News broke over the weekend that Flickr was acquired by SmugMug. There are two likely responses to this news:
- Huh, Flickr was still a thing
- Huh, SmugMug is a thing
This isn’t an earth shattering acquisition. Even before Verizon bought Yahoo, it’s long been rumored (or perhaps wished for) that Flickr would either be sold off or spun out into an independent service. Neither of its parent companies ever seemed to know what to do with it. The brand languished in (some would say benign) neglect, going from a photographer stalwart service to a Web 2.0 afterthought.
The last major additions to the service came in 2013 and 2015, adding 1TB of free photo storage and an app redesign, respectively. Neither could move the service beyond it’s stable core users as competing photo services emphasized social sharing and image filters.
So why talk about it now? Because the fate of Flickr’s users should serve as a clarion call for any organization adopting SaaS.
Even if from a feature and user perspective Flickr has been relatively moribund, having 1TB of free storage made it my go-to as a online image backup. I’ve got about 100GB of photos on the service, and use it as my target for high quality JPEG backup (using Google Photos for lower resolution sharable photos).
The acquisition makes me question this strategy. For one, I have to either opt-in to SmugMug’s Terms of Service. This is a company I had never heard of before Saturday, but now I’m entrusting with my entire private photo collection. I don’t really think they’ll be any worse of a privacy steward than Verizon or Yahoo (how you can be any worse than Yahoo anyway). But the fact that I will soon be under a new ToS does give me pause.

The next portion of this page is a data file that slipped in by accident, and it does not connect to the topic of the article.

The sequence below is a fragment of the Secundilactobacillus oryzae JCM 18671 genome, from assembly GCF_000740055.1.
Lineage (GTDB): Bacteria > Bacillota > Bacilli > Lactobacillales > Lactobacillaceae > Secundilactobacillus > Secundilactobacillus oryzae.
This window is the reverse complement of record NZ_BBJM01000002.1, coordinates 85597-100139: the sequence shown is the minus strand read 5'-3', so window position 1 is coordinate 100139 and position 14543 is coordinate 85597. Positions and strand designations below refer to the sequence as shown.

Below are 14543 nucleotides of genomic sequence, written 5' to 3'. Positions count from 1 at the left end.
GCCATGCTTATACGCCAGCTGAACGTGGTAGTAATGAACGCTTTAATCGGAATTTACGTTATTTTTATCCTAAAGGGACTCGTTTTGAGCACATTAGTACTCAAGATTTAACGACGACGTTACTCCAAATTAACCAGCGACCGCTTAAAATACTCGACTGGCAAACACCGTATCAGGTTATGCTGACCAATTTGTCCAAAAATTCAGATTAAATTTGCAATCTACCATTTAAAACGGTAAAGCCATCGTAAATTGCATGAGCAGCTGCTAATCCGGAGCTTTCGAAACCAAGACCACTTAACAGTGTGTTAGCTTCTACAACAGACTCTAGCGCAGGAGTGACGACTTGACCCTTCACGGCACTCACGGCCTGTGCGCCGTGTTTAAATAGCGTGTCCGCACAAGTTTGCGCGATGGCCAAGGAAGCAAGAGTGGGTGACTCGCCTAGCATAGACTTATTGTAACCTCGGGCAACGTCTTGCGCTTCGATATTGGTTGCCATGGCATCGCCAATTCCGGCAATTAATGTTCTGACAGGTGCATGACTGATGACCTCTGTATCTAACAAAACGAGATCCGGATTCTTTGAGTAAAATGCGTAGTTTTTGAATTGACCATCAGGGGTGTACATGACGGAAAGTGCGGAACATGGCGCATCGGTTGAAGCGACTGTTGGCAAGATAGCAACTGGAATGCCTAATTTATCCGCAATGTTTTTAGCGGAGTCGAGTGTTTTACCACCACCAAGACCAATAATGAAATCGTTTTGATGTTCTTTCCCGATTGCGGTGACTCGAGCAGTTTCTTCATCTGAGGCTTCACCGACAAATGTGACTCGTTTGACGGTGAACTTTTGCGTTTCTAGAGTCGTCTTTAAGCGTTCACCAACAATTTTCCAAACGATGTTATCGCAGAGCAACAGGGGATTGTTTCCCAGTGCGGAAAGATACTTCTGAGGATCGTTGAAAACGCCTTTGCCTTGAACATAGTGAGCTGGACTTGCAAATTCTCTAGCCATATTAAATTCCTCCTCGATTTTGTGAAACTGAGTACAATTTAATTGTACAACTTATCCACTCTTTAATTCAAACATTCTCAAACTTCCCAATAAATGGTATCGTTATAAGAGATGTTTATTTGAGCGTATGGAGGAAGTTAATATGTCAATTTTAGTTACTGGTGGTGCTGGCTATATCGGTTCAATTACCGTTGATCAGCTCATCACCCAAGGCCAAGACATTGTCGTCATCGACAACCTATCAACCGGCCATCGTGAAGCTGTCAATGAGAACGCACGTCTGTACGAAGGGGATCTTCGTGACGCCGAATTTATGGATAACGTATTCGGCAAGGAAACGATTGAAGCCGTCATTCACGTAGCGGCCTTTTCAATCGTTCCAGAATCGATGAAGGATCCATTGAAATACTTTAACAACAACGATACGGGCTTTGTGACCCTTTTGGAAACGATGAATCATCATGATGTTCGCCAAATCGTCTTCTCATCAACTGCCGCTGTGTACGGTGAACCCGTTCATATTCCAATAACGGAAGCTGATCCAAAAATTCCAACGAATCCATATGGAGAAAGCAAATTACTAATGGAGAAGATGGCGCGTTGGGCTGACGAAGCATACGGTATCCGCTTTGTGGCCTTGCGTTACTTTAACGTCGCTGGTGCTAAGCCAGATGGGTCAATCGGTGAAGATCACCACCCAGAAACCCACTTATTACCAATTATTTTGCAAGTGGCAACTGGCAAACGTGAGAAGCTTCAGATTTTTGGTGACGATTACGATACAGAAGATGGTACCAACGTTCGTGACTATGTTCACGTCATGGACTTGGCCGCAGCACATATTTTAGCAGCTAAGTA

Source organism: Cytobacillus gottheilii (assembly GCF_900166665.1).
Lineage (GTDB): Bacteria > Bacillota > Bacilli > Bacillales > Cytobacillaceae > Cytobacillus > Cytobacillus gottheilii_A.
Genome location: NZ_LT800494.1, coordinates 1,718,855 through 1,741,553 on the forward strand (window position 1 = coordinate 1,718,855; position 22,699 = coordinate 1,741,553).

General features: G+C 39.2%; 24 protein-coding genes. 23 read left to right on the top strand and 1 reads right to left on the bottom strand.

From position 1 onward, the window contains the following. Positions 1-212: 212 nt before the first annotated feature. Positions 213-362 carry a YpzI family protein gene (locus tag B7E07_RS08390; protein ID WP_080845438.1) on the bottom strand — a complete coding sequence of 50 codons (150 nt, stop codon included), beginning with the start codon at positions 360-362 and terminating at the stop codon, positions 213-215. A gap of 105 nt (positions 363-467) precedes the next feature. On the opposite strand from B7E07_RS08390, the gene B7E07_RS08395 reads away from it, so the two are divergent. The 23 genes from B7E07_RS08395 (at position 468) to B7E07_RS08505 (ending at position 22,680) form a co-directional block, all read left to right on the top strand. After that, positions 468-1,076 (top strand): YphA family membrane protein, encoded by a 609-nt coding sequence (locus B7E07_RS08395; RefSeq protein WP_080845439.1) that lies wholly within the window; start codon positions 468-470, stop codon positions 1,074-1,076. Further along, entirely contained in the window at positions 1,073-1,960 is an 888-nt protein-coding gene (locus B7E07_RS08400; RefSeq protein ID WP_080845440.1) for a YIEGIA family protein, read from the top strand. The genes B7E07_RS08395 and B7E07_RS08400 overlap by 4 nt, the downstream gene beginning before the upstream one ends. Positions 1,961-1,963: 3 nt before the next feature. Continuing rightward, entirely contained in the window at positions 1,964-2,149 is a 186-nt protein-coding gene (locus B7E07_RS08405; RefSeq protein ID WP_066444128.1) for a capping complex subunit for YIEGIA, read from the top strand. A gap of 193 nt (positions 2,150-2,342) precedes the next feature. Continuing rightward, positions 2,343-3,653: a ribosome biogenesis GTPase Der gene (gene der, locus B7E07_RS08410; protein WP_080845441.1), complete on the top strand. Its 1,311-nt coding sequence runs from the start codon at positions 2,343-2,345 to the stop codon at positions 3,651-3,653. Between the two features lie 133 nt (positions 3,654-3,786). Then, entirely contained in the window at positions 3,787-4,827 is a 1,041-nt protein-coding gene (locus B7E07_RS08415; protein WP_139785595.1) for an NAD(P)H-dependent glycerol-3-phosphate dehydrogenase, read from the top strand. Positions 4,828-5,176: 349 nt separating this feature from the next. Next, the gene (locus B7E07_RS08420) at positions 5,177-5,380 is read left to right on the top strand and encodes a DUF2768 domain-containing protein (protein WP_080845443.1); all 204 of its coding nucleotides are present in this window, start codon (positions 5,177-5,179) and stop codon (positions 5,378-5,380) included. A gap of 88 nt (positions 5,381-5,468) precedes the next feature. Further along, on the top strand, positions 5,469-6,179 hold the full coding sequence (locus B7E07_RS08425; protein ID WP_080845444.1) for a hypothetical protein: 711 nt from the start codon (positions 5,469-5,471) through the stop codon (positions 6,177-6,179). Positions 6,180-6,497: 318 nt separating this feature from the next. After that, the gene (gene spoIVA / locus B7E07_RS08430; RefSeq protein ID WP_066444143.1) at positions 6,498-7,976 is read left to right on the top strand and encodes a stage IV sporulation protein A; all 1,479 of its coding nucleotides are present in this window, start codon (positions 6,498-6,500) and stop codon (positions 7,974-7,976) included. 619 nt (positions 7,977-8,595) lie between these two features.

The much bigger question is what will SmugMug do with the service going forward? For now they announced it will operate independently from their existing paid photo hosting business. But with diminishing user base and ad revenue, how long can they keep their hands off Flickr? I suspect before long I’ll be “encouraged” to move over to their paid offerings, and possibly see that 1TB of storage dry up.
The point is, this is a strictly personal consumer account, and a change in the service’s ownership is giving me consternation. This isn’t mission critical for me. But when you’re building an organization around similar SaaS models, this could quickly turn from a headache into an existential crisis. While paid SaaS models generally come with SLAs that guarantee certain expectations, it doesn’t change the fact that a core part of your business is being managed by someone you can’t control.
I don’t think anyone should swear off SaaS because of these concerns. But if this isn’t part of your considerations when adopting it, you might need to do some more homework.